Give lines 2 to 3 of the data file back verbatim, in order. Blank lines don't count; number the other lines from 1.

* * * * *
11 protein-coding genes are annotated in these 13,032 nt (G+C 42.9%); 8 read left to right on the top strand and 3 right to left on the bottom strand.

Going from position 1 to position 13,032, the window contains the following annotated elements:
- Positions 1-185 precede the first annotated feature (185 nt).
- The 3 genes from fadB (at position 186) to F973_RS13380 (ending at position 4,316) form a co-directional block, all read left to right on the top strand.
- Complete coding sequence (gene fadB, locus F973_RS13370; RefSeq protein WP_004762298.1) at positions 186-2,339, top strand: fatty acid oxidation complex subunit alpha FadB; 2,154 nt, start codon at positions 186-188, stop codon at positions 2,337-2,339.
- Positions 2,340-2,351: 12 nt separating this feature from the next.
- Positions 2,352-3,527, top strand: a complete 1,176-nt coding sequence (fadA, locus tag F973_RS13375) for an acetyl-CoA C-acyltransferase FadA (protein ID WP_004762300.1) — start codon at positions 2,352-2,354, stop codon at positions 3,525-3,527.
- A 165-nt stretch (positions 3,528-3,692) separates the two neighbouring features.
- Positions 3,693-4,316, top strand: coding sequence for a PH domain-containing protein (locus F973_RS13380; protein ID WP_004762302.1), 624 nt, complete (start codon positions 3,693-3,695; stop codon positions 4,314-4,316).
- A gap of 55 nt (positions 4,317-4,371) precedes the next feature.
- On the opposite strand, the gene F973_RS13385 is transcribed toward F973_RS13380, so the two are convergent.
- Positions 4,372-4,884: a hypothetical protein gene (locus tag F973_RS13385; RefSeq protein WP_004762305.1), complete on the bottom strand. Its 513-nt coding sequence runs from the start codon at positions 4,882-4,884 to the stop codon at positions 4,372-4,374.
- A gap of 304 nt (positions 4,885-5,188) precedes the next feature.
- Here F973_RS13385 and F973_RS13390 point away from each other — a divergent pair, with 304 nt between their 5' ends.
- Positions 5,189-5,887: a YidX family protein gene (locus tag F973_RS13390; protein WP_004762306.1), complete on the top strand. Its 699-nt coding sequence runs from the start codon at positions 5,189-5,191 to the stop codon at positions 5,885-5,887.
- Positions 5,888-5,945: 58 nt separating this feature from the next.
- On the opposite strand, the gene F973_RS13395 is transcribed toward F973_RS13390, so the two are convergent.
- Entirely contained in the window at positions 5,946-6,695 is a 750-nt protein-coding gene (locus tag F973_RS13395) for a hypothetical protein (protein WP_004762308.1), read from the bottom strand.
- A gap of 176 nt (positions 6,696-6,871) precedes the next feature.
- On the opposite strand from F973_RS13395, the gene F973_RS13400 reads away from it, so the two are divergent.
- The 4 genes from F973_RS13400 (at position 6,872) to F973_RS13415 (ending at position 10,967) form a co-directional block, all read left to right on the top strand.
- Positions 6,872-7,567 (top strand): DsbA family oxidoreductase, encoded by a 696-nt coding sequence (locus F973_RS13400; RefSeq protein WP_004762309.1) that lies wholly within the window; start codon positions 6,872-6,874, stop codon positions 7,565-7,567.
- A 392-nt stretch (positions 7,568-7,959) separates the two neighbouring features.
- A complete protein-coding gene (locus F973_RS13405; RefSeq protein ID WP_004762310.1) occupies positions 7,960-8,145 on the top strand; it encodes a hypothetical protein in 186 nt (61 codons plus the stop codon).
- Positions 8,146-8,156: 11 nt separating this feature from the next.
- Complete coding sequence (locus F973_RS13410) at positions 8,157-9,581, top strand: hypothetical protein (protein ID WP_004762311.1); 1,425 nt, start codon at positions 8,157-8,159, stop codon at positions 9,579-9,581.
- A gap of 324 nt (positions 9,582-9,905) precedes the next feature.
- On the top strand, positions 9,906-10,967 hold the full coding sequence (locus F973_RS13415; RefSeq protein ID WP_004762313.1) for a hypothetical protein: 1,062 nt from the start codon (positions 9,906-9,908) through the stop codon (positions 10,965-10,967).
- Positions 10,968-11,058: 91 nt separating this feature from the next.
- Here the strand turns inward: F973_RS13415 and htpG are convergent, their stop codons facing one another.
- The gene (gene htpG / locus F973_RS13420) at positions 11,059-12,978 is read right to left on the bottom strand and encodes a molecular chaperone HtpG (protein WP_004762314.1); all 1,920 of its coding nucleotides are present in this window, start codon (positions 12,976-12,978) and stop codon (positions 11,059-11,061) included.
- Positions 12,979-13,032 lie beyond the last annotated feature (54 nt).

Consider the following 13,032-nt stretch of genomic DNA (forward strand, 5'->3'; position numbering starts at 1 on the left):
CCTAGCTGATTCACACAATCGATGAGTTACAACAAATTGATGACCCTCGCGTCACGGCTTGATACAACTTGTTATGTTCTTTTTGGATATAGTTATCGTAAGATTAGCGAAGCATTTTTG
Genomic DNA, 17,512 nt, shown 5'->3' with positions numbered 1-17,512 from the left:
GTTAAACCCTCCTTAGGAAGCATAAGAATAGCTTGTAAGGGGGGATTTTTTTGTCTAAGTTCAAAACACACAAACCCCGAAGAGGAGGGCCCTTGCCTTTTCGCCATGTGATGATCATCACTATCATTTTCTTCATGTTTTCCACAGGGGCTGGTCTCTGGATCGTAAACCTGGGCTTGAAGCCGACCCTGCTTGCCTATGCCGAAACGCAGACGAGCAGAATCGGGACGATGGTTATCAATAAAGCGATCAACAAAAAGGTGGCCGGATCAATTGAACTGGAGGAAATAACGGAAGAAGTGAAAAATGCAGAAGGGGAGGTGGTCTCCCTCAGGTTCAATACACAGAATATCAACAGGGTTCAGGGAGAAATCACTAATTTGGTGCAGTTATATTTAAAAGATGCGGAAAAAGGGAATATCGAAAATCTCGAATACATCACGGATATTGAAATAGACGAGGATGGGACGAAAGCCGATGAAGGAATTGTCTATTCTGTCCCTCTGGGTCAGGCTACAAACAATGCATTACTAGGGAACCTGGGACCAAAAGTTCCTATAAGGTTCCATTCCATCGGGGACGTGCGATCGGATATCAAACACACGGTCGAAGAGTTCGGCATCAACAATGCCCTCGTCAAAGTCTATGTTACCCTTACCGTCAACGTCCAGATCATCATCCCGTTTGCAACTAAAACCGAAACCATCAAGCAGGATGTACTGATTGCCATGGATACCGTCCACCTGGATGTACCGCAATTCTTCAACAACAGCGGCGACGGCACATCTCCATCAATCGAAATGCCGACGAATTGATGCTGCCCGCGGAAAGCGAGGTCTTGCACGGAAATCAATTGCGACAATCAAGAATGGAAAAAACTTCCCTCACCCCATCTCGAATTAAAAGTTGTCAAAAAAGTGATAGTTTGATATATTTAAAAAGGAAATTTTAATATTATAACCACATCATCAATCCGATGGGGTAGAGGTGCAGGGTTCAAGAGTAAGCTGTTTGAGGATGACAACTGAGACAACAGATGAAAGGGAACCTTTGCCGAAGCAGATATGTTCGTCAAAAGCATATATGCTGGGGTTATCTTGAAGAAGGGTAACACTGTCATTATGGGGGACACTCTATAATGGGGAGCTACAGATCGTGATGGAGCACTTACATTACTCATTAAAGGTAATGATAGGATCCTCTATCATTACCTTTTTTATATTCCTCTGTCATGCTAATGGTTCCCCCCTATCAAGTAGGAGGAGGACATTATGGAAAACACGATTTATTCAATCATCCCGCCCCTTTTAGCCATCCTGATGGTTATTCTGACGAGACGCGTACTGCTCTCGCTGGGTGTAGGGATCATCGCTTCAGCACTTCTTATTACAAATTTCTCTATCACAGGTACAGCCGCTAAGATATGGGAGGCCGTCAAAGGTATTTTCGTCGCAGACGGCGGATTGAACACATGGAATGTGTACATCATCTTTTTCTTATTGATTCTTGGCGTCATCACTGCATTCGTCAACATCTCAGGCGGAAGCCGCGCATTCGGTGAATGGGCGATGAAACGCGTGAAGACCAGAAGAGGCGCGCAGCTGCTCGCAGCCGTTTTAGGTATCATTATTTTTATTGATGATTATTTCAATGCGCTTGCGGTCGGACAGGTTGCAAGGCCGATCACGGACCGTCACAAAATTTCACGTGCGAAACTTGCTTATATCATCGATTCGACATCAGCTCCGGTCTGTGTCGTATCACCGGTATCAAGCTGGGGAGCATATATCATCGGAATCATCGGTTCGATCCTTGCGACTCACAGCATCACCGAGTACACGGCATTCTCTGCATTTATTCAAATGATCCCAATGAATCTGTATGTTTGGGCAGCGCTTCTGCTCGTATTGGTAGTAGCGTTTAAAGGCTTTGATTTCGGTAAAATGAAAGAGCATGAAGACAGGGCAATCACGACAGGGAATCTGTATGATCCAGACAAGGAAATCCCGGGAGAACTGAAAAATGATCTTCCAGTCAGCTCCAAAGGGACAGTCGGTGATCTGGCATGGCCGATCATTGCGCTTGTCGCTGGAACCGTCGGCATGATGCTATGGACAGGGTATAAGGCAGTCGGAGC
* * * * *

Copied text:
Going from position 1 to position 13,032, the window contains the following annotated elements:
- Positions 1-185 precede the first annotated feature (185 nt).